Every time you hear one of these people on television telling you how terrible and oppressive the church has been to women, and how women have been short-changed by bible-believing Christians, what I want you to understand and remember from our lesson in Acts is how, from the very beginning, the church has reached out--especially to women-- with the Gospel of Jesus Christ.
We read this story about how Paul and Silas and Timothy and Luke purposefully sought out the place where the women of Philippi gathered for prayer so that they could speak to them about Jesus-- and two thousand years later we say, “well of course—why wouldn’t they?”
But what we don’t see-- because the world and humanity has changed so dramatically in the intervening years-- is what a radical act this was on the part of these Christian men—how different their attitudes toward women were than the prevailing societal views. For example, rabbinic Judaism of that day regarded women as second-class citizens at best and beasts of burden at worst.
But the apostles and evangelists and pastors of the early church knew and believed something totally different about women: they knew from the Lord’s own example that women were objects of God’s love and concern no less than men—they knew that women’s souls were eternally valuable to God—they knew that that God wanted all people, men and women, to have a life with him through faith in his Son.
This attitude of God towards women-- in contrast to the mores and values of the society of that day-- was beautifully modeled by the Lord Jesus during his earthly ministry. Women were his followers. Women were his students. Women supported his ministry. Women were used as positive examples in his teaching again and again.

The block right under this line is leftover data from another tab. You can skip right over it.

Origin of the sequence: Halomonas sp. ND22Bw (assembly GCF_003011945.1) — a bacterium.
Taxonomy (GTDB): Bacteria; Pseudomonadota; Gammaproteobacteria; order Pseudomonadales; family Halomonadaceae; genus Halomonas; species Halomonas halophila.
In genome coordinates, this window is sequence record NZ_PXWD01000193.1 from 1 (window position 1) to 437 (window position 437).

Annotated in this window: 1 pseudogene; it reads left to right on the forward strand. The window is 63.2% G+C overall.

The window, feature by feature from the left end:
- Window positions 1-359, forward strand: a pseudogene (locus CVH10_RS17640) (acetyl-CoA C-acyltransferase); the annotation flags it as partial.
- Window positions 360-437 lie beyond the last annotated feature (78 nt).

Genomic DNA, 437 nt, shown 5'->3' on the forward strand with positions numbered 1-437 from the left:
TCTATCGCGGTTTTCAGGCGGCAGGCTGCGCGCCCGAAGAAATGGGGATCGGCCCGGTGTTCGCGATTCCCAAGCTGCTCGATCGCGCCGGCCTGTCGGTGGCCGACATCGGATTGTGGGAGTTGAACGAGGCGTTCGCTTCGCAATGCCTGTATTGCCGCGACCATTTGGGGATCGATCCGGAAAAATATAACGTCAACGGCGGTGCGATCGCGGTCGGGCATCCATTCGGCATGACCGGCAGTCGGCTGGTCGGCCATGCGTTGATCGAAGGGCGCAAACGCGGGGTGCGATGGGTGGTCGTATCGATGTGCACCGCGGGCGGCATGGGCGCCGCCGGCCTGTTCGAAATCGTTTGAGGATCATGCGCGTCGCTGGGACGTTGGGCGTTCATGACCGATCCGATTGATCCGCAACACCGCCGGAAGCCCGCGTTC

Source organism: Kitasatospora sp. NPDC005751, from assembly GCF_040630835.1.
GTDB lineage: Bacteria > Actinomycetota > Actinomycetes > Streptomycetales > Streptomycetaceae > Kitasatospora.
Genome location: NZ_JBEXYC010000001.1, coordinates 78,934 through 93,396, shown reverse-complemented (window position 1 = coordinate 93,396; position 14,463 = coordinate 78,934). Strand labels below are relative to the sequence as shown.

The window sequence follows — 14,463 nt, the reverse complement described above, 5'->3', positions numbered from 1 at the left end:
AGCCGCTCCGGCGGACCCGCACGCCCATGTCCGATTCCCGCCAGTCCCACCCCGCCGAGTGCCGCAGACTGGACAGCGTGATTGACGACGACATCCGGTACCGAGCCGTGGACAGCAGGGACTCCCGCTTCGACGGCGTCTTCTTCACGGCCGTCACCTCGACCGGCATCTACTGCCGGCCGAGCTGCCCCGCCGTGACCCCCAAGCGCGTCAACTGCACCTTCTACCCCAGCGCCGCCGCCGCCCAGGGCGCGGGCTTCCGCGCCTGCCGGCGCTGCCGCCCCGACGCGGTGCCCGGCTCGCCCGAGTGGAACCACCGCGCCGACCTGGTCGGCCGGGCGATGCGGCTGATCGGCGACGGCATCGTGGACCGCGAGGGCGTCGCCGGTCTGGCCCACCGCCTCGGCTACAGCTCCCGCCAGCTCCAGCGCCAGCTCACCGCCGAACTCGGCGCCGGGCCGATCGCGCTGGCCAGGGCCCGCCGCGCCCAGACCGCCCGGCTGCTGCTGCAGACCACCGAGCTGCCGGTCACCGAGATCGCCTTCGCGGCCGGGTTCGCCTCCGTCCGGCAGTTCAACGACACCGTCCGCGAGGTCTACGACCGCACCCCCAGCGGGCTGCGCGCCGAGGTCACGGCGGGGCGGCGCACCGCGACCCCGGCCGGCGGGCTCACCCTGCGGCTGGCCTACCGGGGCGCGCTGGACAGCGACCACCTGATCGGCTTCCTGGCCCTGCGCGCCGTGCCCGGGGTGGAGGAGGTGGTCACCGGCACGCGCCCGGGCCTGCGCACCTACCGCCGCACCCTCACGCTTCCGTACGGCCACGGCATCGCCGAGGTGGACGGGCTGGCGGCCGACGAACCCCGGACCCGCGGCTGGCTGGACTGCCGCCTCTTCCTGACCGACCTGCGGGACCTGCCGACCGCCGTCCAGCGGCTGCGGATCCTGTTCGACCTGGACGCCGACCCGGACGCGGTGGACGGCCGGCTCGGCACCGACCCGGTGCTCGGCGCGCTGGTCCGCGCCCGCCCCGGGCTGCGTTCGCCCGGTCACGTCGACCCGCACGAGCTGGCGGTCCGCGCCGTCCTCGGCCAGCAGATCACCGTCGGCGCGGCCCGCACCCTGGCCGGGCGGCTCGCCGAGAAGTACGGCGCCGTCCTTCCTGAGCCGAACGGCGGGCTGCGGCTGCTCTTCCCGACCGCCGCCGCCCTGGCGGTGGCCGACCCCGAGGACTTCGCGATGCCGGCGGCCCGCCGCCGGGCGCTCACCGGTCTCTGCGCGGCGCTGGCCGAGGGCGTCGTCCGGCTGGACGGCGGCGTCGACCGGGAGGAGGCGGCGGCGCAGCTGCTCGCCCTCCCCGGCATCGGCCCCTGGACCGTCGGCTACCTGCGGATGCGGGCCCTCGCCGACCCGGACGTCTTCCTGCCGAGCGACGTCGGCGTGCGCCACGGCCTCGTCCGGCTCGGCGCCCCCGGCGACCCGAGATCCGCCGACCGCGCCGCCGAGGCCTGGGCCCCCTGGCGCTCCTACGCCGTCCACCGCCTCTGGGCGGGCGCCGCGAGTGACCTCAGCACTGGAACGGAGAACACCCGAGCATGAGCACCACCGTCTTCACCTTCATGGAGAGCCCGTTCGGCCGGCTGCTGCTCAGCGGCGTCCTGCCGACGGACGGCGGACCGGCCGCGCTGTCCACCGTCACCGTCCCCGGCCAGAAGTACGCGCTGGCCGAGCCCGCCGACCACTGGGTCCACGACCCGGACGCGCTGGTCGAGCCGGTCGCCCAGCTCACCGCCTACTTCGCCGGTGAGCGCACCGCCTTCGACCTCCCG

Where the men of Christ’s day shunned the particular troubles and travails of women—these hardships and heartaches that are unique to women received special care and concern from the Lord.
Where men of his day refused to acknowledge women as fully human—Jesus sought them out and taught them and welcomed them and made a place at this table for them and engaged them in conversation again and again.
Where men abandoned our Lord in his moment of deepest need at Calvary-- it was faithful women who were found at the foot of the cross-- and where men were hiding out in fear after the resurrection-- it was the faithful women who were charged by Jesus with the first apostolic mission of taking the Good News of the resurrection to the disciples.
Paul and Timothy and Silas and Luke knew the example of the Lord and his love and concern for women and modeled that same kind of love and concern as they took the Good News about forgiveness in Jesus out into the world. And that there were just a few women gathered together for prayer that day in Philippi made no difference—those few women were just as important to them as the thousands of pilgrims that had gathered in Jerusalem at Pentecost- and the hundreds of learned scholars assembled on Mars Hill- and the emperor himself in Rome.
The Good News for us on this Mother’s Day is that the love of God in Christ is meant for all people and would be taken to all people—especially women. Luke writes about one of these women:
One who heard us was a woman named Lydia, from the city of Thyatira, a seller of purple goods, who was a worshiper of God.
Every time you see one of those TV specials or read one of those magazine articles about how the church is oppressive to women I want you to remember that the very first recorded convert to Jesus Christ in Europe was a woman—a very special woman—a woman that even modern people two thousand years later can recognize.